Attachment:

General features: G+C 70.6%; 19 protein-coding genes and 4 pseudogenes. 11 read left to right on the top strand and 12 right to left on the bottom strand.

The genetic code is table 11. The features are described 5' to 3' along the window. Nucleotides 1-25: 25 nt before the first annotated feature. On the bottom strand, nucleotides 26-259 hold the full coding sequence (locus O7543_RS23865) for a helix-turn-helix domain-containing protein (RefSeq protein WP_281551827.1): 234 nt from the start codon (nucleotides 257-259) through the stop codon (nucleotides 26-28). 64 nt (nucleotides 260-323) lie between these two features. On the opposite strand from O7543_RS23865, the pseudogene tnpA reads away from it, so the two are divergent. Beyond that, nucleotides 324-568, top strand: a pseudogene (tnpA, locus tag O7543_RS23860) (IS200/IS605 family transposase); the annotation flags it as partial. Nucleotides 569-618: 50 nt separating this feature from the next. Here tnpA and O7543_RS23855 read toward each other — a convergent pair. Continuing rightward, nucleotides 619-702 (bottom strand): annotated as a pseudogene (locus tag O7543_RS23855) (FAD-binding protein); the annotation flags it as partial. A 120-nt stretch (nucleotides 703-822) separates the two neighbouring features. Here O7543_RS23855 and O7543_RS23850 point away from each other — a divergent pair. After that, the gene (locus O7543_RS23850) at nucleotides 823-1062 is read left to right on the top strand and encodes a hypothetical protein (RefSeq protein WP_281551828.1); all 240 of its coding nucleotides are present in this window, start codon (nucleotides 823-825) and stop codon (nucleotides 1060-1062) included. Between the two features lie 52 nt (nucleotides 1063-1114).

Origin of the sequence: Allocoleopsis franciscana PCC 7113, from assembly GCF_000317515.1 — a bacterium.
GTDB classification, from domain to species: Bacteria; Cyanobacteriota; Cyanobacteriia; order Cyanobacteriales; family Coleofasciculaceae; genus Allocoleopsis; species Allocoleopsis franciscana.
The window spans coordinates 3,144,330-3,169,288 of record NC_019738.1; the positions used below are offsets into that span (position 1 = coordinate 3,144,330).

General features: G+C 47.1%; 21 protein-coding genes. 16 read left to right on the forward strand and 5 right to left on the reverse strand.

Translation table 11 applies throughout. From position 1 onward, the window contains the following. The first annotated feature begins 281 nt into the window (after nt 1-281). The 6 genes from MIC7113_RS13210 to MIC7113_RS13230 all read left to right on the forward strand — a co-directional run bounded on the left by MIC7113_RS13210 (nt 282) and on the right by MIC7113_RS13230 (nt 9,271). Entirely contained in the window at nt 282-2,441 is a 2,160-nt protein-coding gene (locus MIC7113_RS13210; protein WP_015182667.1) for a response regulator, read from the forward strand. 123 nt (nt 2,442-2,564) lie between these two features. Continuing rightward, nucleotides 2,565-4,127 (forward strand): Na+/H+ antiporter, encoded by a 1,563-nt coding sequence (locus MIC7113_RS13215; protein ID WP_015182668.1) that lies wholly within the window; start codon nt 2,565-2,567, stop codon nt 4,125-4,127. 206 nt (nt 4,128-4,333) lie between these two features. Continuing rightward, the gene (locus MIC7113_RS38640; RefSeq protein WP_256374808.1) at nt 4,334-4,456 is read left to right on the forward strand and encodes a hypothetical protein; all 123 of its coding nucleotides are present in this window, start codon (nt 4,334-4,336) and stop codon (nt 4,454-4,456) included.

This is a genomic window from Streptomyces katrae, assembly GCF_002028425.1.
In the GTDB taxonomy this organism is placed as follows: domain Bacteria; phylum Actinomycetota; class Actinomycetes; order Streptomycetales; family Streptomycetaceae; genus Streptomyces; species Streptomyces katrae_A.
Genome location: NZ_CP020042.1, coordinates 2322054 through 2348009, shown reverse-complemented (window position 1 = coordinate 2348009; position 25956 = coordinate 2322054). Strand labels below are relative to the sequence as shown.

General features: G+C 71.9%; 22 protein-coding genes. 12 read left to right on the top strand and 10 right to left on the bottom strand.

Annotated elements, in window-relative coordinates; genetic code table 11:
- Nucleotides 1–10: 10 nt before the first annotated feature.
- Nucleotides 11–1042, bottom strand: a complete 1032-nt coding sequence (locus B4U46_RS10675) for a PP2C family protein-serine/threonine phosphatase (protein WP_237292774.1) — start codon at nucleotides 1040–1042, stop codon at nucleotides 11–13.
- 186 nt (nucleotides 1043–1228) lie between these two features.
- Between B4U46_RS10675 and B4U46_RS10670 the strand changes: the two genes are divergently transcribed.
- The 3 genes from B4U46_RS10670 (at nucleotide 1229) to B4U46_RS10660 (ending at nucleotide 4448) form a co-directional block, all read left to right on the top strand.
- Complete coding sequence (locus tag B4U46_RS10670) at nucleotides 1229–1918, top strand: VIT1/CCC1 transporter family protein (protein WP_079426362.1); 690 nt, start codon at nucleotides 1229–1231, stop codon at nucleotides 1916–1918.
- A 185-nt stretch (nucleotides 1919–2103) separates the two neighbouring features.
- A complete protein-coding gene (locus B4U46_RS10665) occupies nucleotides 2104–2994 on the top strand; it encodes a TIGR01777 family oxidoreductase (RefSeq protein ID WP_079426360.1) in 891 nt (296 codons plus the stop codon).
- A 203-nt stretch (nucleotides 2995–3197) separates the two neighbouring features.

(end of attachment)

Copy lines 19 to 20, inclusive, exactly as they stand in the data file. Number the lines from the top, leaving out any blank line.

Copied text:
- A 185-nt stretch (nucleotides 1919–2103) separates the two neighbouring features.
- A complete protein-coding gene (locus B4U46_RS10665) occupies nucleotides 2104–2994 on the top strand; it encodes a TIGR01777 family oxidoreductase (RefSeq protein ID WP_079426360.1) in 891 nt (296 codons plus the stop codon).